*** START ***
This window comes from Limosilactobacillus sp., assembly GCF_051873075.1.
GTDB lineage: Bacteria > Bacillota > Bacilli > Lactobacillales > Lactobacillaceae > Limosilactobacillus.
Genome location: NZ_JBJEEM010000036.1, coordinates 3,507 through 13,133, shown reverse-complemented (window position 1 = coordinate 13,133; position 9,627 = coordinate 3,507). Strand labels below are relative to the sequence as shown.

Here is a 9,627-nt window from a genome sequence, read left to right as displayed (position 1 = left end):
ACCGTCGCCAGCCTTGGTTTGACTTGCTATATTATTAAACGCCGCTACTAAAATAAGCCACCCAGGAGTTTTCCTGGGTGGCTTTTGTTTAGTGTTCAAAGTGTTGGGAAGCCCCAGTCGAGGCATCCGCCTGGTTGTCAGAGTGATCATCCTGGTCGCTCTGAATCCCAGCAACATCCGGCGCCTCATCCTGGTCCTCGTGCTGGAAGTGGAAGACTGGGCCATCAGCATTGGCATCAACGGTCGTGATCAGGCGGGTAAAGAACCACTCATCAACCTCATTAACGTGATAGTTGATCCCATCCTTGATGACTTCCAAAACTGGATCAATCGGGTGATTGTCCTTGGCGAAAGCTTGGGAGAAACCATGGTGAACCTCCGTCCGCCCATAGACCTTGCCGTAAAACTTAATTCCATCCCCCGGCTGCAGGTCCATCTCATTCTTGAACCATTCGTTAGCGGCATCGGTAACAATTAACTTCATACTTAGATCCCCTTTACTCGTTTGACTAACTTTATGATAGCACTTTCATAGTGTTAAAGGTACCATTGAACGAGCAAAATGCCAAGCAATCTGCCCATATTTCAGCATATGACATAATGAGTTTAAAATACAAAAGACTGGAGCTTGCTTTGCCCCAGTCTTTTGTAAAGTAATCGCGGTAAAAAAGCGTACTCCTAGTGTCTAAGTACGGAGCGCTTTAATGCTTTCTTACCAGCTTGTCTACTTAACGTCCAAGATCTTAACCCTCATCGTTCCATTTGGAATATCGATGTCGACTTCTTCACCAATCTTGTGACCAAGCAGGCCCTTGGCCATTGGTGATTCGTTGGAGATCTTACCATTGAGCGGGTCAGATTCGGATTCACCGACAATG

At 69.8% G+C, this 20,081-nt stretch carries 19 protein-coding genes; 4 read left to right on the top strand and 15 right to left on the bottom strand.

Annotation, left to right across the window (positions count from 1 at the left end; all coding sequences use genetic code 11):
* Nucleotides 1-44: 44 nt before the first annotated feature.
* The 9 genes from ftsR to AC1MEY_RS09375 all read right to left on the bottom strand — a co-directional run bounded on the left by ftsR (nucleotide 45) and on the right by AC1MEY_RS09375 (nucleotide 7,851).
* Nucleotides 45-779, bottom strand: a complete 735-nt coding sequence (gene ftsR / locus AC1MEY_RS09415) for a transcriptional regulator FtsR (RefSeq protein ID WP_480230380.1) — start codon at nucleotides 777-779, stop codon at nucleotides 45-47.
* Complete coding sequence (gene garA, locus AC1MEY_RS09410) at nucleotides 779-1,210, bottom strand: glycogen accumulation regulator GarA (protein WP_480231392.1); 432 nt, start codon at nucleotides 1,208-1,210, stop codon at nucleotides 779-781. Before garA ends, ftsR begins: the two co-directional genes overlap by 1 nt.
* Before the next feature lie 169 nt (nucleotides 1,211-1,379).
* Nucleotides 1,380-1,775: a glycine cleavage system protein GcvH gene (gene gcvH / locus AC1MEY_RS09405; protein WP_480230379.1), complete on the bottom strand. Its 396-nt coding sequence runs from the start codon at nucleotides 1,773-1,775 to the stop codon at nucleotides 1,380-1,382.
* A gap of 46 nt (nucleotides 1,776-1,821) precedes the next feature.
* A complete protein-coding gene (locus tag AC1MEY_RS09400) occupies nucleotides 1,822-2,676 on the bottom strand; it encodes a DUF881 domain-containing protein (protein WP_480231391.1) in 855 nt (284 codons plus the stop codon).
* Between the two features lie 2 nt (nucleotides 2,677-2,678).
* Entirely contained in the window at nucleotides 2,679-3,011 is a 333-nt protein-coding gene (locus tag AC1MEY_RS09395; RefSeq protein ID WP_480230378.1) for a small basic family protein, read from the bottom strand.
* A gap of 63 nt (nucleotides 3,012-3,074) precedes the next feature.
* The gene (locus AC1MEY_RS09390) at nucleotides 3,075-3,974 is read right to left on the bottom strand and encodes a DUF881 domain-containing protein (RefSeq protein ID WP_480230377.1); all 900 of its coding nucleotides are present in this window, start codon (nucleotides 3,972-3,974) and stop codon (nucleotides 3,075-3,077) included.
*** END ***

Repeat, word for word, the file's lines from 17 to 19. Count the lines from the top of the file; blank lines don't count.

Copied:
* Entirely contained in the window at nucleotides 2,679-3,011 is a 333-nt protein-coding gene (locus tag AC1MEY_RS09395; RefSeq protein ID WP_480230378.1) for a small basic family protein, read from the bottom strand.
* A gap of 63 nt (nucleotides 3,012-3,074) precedes the next feature.
* The gene (locus AC1MEY_RS09390) at nucleotides 3,075-3,974 is read right to left on the bottom strand and encodes a DUF881 domain-containing protein (RefSeq protein ID WP_480230377.1); all 900 of its coding nucleotides are present in this window, start codon (nucleotides 3,972-3,974) and stop codon (nucleotides 3,075-3,077) included.